The study supports the DOI Science Plan by providing scientific information for integrated evaluation and assessment of ecosystem restoration. It provides priority information for making landscape level restoration decisions that consider multiple species or trophic levels or that maximize biodiversity within an ecological system. Specifically, this study supports the DOI science plan information needs under Landscape-Scale Modeling of improved ecological models; integrated hydrology and ecology models; and incorporation of models into the monitoring and adaptive assessment program. In addition, it supports FWS's landscape approach to conservation (SHC) by providing tools and information that support the functional elements of Conservation Planning, Conservation Design, Monitoring, and Research in the Greater Everglades Ecosystem.

Status:

During the first part of FY09, this project supported coordination of Joint Ecosystem Modeling (JEM), activities both internally and externally to further discussions and development of ecological models and modeling tools. Coordination included planning and running a multi-agency meeting in October and conducting follow up discussions with potential end users and scientists developing modeling tools. The result was a better understanding of ecological modeling needs relative to upcoming management decisions.

In the later part of FY09 more emphasis was placed on developing, implementing, and reporting on research relevant to high priority management needs including exotic control, monitoring and assessment of ecosystem restoration, and adaptive management. Part of that effort include coordination and collaboration with USGS researchers to help link scientists with management needs.

Recent Products:

Brandt, L.A., M. Campbell, and F.J. Mazzotti. Spatial pattern of alligator holes in the central Everglades. In Press. Southeastern Naturalist.

Brandt, Laura A., Ryan L. Lynch, Ikuko Fujisaki, Hongjun Chen, Rafael Crespo, and Frank J. Mazzotti. 2009. Assessment of Hurricane Damage to Tree Islands in Arthur R. Marshall Loxahatchee National Wildlife Refuge and Their Recovery with Special Emphasis on Establishment of Lygodium microphyllum. Final Report for Cooperative Agreement 401815J012 between U.S. Fish and Wildlife Service and University of Florida. University of Florida, Davie, FL.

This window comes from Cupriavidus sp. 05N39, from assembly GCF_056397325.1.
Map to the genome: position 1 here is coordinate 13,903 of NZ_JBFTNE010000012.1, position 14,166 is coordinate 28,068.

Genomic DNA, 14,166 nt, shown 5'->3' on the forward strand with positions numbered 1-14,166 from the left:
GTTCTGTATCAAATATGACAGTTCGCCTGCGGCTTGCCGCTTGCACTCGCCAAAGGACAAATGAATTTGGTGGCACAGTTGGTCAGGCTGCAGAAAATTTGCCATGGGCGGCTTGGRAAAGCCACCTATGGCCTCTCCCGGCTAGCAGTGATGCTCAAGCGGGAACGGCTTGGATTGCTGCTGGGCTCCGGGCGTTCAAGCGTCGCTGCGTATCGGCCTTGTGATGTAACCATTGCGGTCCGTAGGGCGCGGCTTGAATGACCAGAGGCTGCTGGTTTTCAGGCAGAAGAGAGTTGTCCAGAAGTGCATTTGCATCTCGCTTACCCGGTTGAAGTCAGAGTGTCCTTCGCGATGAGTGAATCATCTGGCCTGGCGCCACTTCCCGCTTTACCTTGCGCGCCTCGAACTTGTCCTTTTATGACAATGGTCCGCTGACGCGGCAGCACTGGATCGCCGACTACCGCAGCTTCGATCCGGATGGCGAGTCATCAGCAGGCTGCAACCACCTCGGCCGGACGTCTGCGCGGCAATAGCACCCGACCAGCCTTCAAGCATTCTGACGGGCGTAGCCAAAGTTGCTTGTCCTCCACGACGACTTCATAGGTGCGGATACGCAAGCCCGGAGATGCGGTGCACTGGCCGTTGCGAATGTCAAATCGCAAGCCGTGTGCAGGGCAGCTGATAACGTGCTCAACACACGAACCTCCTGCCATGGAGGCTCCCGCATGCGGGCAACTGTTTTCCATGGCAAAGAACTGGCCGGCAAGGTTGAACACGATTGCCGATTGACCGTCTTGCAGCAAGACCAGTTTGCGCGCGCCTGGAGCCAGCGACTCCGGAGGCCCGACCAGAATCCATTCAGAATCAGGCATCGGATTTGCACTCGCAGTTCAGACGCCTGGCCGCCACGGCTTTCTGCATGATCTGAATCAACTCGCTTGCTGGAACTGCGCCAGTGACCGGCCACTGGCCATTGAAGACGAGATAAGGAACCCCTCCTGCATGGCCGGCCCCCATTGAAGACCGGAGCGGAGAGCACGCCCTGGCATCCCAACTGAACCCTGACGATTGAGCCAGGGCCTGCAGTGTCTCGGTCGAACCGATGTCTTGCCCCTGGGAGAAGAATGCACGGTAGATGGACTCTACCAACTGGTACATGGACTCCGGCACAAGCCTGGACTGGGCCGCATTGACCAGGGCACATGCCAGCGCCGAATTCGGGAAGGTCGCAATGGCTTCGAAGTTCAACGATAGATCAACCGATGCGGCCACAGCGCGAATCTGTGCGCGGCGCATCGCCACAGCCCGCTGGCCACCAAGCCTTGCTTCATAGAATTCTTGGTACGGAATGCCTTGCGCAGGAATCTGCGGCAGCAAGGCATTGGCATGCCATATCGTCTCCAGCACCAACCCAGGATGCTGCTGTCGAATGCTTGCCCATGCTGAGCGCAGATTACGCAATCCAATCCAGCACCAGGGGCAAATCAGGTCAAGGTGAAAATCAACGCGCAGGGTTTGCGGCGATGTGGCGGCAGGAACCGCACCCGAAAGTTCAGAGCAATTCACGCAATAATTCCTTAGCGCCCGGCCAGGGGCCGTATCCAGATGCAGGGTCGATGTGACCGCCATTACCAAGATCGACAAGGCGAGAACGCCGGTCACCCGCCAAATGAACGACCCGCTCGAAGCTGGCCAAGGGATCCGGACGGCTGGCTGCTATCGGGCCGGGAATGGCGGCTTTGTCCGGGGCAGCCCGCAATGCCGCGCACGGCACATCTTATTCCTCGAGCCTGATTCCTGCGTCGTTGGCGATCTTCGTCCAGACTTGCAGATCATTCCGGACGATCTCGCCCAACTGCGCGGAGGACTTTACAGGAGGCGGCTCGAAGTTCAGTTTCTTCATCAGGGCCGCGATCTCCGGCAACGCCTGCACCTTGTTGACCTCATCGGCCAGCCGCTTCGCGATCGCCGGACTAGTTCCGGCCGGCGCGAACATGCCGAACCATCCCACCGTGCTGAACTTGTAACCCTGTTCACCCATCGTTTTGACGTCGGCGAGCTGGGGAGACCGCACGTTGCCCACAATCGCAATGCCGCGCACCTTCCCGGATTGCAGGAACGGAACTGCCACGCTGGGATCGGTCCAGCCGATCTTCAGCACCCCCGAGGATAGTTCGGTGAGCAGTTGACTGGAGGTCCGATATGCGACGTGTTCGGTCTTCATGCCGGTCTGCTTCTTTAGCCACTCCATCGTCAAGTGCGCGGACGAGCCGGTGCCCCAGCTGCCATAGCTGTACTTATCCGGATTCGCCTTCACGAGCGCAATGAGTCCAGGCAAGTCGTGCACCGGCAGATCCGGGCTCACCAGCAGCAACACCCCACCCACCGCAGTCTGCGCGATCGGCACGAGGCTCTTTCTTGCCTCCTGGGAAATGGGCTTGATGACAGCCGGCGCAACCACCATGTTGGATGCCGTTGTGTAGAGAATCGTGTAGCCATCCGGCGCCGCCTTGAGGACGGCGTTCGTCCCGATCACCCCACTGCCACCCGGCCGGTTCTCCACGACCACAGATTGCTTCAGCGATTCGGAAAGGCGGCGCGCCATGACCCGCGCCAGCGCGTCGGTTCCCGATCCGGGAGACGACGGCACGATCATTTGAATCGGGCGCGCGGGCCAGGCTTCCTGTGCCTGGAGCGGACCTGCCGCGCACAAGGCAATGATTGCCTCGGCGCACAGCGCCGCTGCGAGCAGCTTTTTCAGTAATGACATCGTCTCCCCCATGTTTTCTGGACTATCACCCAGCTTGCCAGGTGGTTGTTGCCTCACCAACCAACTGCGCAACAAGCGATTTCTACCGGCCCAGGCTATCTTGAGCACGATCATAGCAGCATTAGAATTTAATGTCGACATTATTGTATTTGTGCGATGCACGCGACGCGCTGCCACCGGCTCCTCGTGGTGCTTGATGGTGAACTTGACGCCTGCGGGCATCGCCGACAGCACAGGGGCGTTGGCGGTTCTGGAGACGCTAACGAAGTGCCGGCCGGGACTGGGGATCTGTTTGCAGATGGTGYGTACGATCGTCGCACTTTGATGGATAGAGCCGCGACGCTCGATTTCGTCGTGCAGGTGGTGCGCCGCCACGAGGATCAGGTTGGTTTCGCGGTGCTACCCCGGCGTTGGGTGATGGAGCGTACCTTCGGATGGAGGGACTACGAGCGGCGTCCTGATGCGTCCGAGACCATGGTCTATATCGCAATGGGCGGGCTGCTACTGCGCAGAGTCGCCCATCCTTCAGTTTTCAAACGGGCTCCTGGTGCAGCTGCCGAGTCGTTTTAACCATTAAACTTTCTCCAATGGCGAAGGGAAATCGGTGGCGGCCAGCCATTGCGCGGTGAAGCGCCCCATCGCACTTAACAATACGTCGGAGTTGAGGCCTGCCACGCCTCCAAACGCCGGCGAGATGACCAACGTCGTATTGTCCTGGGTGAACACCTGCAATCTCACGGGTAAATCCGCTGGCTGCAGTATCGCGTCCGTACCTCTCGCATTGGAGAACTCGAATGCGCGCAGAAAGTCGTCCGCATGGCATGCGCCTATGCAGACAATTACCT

Chen, H., R. Lynch, L.A. Brandt, D. Ogurcak, C. Ugarte, F. J. Mazzotti.   Impact of Hurricanes on Lygodium microphyllum (Old World climbing fern) Invasion on Tree Islands in the Everglades, Florida, U.S.A. Biotropica. Submitted to Biotropica.

Fujisaki I., L.A. Brandt, H. Chen, and F.J. Mazzotti. Post-hurricane colonization and growth of Lygodium microphyllum on tree islands in Arthur R. Marshall Loxahatchee National Wildlife Refuge, Florida. Submitted to Plant Ecology.

Increasing Science Capacity within U.S. Fish and Wildlife Service through partnership with USGS. DRAFT. Submitted to Cindy Dohner FWS.

Three Trimester Reports

Proposals:

Refinement of species-habitat models and development of climate envelope models for evaluation of potential effects of climate change on threatened and endangered species. Frank Mazzotti and Stephanie Romañach. (Critical Ecosystems Studies Initiative)

Climate envelope modeling for evaluating anticipated effects of climate change on threatened and endangered species. Stephanie S. Romañach, Don DeAngelis,Craig Conzelmann, Laura Brandt, Leonard Pearlstine, Steve Friedman, Ikuko Fujisaki, Frank Mazzotti. (National Climate Change and Wildlife Science Center)

Survey protocol for round-tailed muskrats (Neofiber alleni) and initial assessment of muskrat occurrence as an indicator of Everglades and other freshwater emergent wetlands ecosystem health. Kristen Hart, Frank Mazzotti, and Emily Pifer. USGS/FWS Quick Response.